By Steve Morris
The Thought Bubble Convention is considered to be one of the strongest in the UK, emphasising comics ahead of film or television. As a result, creators from all round the World have attended, from David Aja to Frank Quitely, Peter Milligan to Gail Simone. You can also find small-press and self-published creators in attendance round every corner, alongside mask-makers, photographers, embroiderers…
It’s a giant celebration of craft, by ‘eck, which runs every November. But how do you even start to manage an event like this? How do you book guests, organise panels and discussions, and get the slide projectors to work properly? These questions will eat away at you unless you do something about them, so I had a word with Thought Bubble’s assistant director Clark Burscough about the basics of running a comic convention. It’s an interesting look behind the curtain.
Steve: Your role with the Thought Bubble Festival is of ‘assistant director’. What does this entail, exactly?
Burscough: A whole load of different stuff! On any given day I’ll be running the website, writing blog posts and/or press releases, manning the twitter and facebook accounts, contacting guests, sorting the programme, or answering general emails or press requests. Everyone who works on the show gives it their all, which is great, and I get bored easily in general, so having loads to do at any given time is good for staving that off!
Steve: How did you first get involved in organising a comic book festival? And in Yorkshire, of all places?
Clark Burscough: Well, I went to university in Leeds, studying for a degree in microbiology and then a masters in law, and during that time I was spending quite a large portion* of my student loan on comics. I saw an advert for one of the early Thought Bubble conventions in the wonderful Travelling Man (one of our main sponsors, and the friendliest comic shops in the world!), and volunteered. After I’d worked on the show for a bit, Lisa, the director, asked if I’d like to get more involved, and now I’m the festival’s assistant director.
Steve: Where do you even start with organising a convention like this? Do you get the venue first?
Burscough: It usually starts before the previous show has even taken place. We’ve got a shortlist of guests ready for next year’s show already, and we have a general idea as to the venues and the festival dates. Getting as much done ahead of time is the only way to do it, really.
Steve: What makes up the majority of your work?
Burscough: Organising and implementing the convention, we have an army of volunteers who make it possible, and we’re so grateful to every single one of them. If you see anyone in a red thought bubble t-shirt at any of our events, just give them a quick thank you, because they’re all amazing.
Steve: How do you plan for how many volunteers you might need on any given day, or at any one part of the con?
Burscough: We have the greatest security presence in the world – Judges on loan from Mega City One, and the crack Stormtroopers of the Emperor himself, as well as Darth Vader. In terms of volunteers, we have a great team that’s always growing, and we’re constantly on the lookout for new helpers, if people would like to become part of the gang, then the details are up on the website.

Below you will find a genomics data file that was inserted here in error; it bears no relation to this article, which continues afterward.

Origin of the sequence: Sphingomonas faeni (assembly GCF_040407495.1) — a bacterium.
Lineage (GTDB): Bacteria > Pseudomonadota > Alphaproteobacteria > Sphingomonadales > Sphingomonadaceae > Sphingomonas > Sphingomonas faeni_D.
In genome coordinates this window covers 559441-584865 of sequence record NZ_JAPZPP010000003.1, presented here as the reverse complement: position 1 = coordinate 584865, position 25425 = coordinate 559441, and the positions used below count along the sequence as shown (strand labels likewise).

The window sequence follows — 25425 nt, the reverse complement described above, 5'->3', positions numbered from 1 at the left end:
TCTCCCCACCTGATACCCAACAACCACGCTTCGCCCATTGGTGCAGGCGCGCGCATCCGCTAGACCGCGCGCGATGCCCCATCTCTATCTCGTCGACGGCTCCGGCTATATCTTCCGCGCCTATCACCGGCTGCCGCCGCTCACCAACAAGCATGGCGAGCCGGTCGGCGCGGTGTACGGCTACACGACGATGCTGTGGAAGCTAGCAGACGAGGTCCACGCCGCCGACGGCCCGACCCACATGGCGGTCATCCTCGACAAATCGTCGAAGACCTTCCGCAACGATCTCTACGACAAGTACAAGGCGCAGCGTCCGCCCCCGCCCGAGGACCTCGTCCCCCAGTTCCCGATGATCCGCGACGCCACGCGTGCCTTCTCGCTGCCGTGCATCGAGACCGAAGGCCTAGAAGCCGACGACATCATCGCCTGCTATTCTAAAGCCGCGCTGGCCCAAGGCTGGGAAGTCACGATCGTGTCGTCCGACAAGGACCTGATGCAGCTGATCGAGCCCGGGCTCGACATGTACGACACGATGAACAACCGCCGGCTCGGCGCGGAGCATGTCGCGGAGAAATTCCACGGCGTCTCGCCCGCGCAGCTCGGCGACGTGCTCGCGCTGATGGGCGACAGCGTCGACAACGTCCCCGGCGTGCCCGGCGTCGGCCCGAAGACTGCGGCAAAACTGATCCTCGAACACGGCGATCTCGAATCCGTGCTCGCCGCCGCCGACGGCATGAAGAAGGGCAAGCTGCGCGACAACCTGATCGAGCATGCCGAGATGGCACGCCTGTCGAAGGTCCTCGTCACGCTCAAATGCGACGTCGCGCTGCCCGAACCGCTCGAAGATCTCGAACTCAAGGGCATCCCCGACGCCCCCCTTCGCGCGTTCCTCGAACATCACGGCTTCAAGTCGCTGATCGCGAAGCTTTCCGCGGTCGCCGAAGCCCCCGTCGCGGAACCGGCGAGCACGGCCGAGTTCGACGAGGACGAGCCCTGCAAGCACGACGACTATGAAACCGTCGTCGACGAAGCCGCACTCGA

Steve: The first Thought Bubble was held at Leeds Town Hall, before moving to a larger venue subsequently. What does a convention need, in terms of space and location?
Burscough: Ideally, you’re looking at a venue that’s big enough for people to navigate comfortably without being completely imposing, and central enough that it’s easy to get to with public and private transport. We’re really lucky in that Leeds has good transport routes, and is centralised enough that nothing’s more than 15 minutes walk from most other things, and we have a good relationship with East Coast Trains thanks to Leeds’ International Film Festival, which is very handy.
Steve: Is it difficult to ensure that the convention remains about comics, rather than TV or film? Has there been pressure to get advance film screenings and ‘celebrity’ guests, for example?
Burscough: Not especially, no. We have direct control over the guests who attend each year, and the films that we screen in association with Leeds International Film Festival are picked purely on their quality as opposed to any external pressures.
Steve: The festival seems very much geared towards celebrating smaller publishers, and creator-owned books. Has that always been the goal?
Burscough: I think the goal we strive towards is more celebrating all of comics. Showing people that there’s literally something for everyone out there, and that any preconceptions people might have about the medium aren’t necessarily the realities. Everyone who works on Thought Bubble has different taste when it comes to comics, so I guess the show reflects that, which is good as it helps prevent the festival from stagnating. Ultimately, we want to showcase our favourite storytelling medium in the best light possible.